At its meeting today in Zurich, the FIFA Referees' Committee declared itself to be happy with the outcome of the first referees' workshop in the run-up to the 2006 FIFA World Cup™.  In view of the performances of the 46 candidate referees, chairman Angel Maria Villar Llona (FIFA vice-president, Spain) commended the workshop's success.

"We have taken the first step along the road to a World Cup in which the match officials will be expected to deliver performances of a consistently high quality," said Villar. "The candidate referees will now be under constant supervision and will be observed during domestic and international matches until the next workshop in February 2006, when the final list of match officials for the tournament will be drawn up."

In order to gauge the performances of the 46 referees, the Referees' Committee will also assign the officials to take charge of matches in one of the four FIFA tournaments in 2005 - the FIFA World Youth Championship in the Netherlands, the FIFA Confederations Cup in Germany, the FIFA U-17 World Championship in Peru and the FIFA Club World Championship in Japan. The referees will also form trios with assistants from either their home country or from the same continent in order to improve communication and understanding within the teams of match officials.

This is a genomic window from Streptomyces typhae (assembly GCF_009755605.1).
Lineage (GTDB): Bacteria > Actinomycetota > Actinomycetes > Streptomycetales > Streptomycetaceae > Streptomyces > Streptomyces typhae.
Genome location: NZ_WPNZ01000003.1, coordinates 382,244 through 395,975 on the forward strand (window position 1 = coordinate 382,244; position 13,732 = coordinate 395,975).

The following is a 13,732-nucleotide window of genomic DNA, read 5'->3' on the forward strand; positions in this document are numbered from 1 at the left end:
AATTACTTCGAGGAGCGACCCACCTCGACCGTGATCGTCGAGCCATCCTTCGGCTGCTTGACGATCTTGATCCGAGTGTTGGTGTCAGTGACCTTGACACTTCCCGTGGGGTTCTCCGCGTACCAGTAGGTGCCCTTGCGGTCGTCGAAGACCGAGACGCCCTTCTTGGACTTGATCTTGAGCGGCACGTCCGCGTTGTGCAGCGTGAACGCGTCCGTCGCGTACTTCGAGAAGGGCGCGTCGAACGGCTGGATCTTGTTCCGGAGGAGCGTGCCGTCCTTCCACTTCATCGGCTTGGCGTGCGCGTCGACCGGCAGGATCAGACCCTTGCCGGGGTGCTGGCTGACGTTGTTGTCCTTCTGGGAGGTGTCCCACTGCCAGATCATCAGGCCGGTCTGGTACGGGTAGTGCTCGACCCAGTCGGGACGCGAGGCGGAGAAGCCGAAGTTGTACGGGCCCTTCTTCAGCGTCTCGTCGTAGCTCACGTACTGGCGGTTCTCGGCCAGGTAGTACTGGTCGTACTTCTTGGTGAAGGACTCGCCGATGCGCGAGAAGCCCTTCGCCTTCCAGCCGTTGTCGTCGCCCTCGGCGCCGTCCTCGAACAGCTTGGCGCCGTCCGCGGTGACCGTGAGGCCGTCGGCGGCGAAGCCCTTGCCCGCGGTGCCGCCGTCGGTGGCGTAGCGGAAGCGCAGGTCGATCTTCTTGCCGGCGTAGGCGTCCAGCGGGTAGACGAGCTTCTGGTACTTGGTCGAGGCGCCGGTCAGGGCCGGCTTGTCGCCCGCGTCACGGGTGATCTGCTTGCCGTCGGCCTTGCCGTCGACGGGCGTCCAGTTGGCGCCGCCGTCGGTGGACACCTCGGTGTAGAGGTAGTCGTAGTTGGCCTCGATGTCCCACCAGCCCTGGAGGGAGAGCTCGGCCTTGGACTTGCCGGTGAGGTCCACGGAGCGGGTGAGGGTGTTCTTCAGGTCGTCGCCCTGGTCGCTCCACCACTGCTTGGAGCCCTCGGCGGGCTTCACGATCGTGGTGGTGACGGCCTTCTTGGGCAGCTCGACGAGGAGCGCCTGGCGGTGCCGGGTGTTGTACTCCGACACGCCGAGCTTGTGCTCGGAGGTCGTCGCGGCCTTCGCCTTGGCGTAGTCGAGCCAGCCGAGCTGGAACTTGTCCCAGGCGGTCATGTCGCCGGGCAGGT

In his opening address to the committee, FIFA President Joseph S. Blatter once again underlined the referees' important role in the game. "If we want to keep football at such a high level, we have to make sure that the referees deliver top-class performances. Therefore, the match officials must be ready for action and show authority, courage and assertiveness." With regard to the refereeing scandal in Germany and other affected countries, the FIFA President was quick to reaffirm his faith in match officials. "There are more than 700,000 referees worldwide and 99.99% officiate out of a love for the game. It would be wrong to tar them all with the same brush."

The Referees' Committee also launched a long-term development programme, similar to the one in place in the men's game, to ensure that only the very best female referees officiate at the next FIFA Women's World Cup in China PR in 2007. As there are no FIFA women's events in 2005, 24 referees and 14 assistant referees have been appointed to take charge of matches in the Algarve Cup in Portugal (8-15 March). In the next few years, the female match officials will be tested and trained in various aspects of the game, including fitness, tactics and regulations. 

Finally, with a view to improving refereeing across the board, a number of FIFA Futuro III development courses for refereeing instructors are also in the pipeline. Eighty associations benefited from such seminars in 2004.